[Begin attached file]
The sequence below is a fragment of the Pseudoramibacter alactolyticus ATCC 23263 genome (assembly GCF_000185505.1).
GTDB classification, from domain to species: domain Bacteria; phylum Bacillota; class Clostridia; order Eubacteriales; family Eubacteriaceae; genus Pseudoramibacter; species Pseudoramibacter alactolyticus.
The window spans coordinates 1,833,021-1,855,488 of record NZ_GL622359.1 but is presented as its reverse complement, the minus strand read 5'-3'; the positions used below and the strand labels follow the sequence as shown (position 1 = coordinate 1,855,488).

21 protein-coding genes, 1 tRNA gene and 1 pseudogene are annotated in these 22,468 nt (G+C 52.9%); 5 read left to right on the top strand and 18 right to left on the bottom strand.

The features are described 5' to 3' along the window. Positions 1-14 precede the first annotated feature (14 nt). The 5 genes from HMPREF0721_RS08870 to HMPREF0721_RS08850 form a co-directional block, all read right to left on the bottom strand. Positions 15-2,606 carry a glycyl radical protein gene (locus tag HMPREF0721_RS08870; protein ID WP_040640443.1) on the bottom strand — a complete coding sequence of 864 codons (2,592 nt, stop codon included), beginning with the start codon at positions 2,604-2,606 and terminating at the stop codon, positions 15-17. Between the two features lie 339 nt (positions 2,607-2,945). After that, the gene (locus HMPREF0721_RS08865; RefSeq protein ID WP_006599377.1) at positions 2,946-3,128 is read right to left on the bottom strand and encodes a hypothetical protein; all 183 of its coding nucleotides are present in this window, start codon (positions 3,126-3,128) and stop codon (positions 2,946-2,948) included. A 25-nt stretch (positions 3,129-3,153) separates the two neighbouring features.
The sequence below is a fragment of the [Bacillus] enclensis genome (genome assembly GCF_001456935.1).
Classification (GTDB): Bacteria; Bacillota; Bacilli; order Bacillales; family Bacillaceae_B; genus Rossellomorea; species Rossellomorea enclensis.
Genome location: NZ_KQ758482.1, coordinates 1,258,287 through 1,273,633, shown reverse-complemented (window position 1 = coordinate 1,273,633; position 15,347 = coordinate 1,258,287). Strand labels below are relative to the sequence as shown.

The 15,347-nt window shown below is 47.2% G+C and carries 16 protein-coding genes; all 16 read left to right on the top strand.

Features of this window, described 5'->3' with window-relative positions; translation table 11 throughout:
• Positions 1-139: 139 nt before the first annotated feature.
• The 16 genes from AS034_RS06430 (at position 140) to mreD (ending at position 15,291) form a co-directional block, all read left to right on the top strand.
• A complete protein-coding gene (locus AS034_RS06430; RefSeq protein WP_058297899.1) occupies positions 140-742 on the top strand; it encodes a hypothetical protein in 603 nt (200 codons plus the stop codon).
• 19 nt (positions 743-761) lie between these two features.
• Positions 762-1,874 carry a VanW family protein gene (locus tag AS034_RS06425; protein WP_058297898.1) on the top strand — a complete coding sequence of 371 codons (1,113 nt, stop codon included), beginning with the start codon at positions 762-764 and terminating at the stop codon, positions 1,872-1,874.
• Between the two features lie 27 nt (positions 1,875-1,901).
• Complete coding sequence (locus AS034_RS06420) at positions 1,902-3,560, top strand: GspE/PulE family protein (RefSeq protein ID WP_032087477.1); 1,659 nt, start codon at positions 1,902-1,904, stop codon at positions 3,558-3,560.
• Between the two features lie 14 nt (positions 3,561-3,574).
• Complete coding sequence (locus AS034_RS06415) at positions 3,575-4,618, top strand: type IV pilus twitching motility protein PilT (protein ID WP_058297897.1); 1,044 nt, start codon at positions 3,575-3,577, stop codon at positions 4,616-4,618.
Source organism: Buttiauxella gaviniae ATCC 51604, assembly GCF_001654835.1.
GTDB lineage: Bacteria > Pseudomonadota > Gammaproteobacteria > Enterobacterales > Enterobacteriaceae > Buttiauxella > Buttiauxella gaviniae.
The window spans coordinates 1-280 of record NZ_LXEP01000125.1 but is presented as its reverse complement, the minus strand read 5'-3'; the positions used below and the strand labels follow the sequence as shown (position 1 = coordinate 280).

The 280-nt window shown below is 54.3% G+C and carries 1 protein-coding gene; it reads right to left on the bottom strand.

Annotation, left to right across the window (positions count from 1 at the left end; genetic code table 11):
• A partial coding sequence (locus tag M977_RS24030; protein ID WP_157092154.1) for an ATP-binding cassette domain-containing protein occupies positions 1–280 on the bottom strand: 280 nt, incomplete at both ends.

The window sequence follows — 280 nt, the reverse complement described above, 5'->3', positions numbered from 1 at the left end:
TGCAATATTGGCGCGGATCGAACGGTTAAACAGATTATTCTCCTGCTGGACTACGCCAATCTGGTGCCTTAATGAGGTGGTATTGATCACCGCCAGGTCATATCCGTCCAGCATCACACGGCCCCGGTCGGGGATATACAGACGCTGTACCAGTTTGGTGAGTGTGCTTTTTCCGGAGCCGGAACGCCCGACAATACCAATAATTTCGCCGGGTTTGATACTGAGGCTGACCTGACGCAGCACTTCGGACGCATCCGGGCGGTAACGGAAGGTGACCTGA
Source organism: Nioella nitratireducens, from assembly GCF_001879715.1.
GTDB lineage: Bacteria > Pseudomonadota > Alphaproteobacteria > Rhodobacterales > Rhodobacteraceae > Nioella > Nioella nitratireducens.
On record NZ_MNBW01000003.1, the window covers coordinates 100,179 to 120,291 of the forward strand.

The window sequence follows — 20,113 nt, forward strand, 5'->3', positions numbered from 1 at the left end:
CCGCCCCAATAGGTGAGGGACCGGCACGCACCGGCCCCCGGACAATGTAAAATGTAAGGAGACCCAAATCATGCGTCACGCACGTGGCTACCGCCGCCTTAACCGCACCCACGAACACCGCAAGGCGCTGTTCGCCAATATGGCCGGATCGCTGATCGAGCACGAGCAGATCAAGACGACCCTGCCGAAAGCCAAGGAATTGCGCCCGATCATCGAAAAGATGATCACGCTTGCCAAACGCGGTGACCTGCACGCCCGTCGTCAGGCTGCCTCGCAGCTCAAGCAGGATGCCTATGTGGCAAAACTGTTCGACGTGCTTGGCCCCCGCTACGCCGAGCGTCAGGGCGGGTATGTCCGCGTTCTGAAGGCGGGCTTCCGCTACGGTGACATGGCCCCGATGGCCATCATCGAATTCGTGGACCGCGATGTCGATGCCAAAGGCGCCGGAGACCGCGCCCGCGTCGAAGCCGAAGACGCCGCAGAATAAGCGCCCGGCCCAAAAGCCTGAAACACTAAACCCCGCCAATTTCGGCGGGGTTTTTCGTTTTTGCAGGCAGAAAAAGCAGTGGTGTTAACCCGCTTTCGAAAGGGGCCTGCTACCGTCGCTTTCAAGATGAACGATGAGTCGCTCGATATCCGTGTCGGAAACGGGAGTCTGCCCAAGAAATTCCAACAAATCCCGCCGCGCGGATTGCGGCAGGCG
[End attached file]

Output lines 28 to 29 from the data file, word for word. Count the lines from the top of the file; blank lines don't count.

Source organism: Nioella nitratireducens, from assembly GCF_001879715.1.
GTDB lineage: Bacteria > Pseudomonadota > Alphaproteobacteria > Rhodobacterales > Rhodobacteraceae > Nioella > Nioella nitratireducens.